Associate Professor Matthew Harrison is Systems Modelling Team Leader at the Tasmanian Institute of Agriculture (TIA) in Burnie, Tasmania.
Matt is internationally renowned for his work in improving the sustainability of agricultural systems through the development of innovative economic, environmental and social solutions to demand-driven problems.
Matt leads a transdisciplinary team of scientists, including farming systems modellers, spatial scientists, animal scientists and a biometrician. He collaborates with social scientists, private consultants, economists, agronomists and software engineers. At present, Matt’s team collectively supervises 15 PhD students and collaborates widely with other national and international partners. Matt strongly believes in generating science-based outcomes in forms that are actionable by policy-makers.
Matt has received many prestigious awards for his work on climate change adaptation of agricultural systems and on mitigation of greenhouse gas emissions. Part of this work has included the development of participatory win-win approaches for environmental stewardship, greenhouse gas emissions mitigation and improved profitability of livestock systems in Australia, New Zealand, China, Japan, Indonesia, Argentina, the US and Europe, such as environmental plantings for improved carbon sequestration in soils and in vegetation.
His work on the adaptation of agricultural systems to extreme climatic events has been recognised by the international scientific community, including the IPCC, multi-national scientific consortia and State and Commonwealth Governments. His team frequently work with industry, including farmers, advisors and the broader agricultural sector to develop new skills, technologies and practices for biophysical, social, economic and environmental pathways to carbon neutrality (or net-zero emissions).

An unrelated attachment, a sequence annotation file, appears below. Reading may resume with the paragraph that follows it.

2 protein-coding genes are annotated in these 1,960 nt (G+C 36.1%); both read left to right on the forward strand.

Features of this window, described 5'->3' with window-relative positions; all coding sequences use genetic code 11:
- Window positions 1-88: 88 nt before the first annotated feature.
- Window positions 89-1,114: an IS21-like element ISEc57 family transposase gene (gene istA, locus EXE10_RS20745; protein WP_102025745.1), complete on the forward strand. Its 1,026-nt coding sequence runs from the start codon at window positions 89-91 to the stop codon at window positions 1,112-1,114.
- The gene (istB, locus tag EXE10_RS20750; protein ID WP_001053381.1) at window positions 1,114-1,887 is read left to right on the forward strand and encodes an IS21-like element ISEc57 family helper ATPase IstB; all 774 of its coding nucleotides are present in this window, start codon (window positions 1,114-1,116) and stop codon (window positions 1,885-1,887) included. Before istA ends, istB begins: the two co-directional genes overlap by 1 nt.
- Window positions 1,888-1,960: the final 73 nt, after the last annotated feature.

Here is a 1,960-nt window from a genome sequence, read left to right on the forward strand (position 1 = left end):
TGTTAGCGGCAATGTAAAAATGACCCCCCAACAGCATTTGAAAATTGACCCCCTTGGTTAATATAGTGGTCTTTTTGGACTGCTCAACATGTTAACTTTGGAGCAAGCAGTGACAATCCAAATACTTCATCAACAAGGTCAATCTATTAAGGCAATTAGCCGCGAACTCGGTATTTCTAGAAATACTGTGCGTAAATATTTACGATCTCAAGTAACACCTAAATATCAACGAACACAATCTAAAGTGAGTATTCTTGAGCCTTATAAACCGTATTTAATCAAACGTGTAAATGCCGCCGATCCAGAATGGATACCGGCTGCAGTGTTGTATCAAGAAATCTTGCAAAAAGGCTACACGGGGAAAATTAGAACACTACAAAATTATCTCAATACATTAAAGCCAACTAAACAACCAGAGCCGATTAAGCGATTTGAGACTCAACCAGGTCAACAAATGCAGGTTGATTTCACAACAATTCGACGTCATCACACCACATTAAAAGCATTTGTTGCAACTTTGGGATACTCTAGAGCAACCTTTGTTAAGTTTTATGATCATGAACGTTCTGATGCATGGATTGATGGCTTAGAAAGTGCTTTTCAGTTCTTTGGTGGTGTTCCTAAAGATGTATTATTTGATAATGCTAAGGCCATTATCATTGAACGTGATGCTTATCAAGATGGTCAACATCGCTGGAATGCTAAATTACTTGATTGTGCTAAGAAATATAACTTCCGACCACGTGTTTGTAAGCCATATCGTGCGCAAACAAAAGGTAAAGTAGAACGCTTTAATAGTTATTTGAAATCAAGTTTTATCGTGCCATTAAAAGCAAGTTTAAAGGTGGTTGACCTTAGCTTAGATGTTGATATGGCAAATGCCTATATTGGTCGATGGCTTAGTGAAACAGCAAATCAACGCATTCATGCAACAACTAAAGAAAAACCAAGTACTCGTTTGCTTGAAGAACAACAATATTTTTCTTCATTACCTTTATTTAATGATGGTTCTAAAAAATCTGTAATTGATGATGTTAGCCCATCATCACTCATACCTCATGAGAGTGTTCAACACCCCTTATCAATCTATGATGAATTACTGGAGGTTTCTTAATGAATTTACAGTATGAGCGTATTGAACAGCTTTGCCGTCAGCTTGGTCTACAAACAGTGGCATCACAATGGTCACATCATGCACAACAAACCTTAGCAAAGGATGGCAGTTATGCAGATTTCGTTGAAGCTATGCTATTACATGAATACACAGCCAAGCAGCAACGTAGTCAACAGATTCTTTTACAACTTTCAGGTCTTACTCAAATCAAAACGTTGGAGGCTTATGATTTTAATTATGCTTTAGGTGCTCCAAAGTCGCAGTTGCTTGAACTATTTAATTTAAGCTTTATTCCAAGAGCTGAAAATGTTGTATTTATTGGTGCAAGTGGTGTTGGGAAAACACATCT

Matt is the Director of the Carbon Storage Partnership, a multi-party $30M transdisciplinary research, development and extension programme designed to develop socially-acceptable interventions for improving environmental stewardship, mitigating livestock emissions, sequestering soil carbon and improving natural capital on farm. Success of this work will be evidenced by the achievement of a carbon neutral livestock sector for the entire Australian continent by 2030.
Matt’s team has also developed several disruptive technologies, including those that use machine learning and artificial intelligence, big data, decision analytics and decision-support tools. These technologies are being used by decision-makers for more timely tactical management (e.g. irrigation and fertiliser scheduling) but also long-term strategic fore-sighting, such as contrasting alternative investment decisions in irrigation infrastructure. The combination of more effective decision making has improved the sustainability, profitability and social-acceptability of many farms in Australia and overseas.
Matt sits on numerous scientific advisory boards, including those for industry, government and international research programmes aimed at carbon neutrality. He has authored more than 210 publications.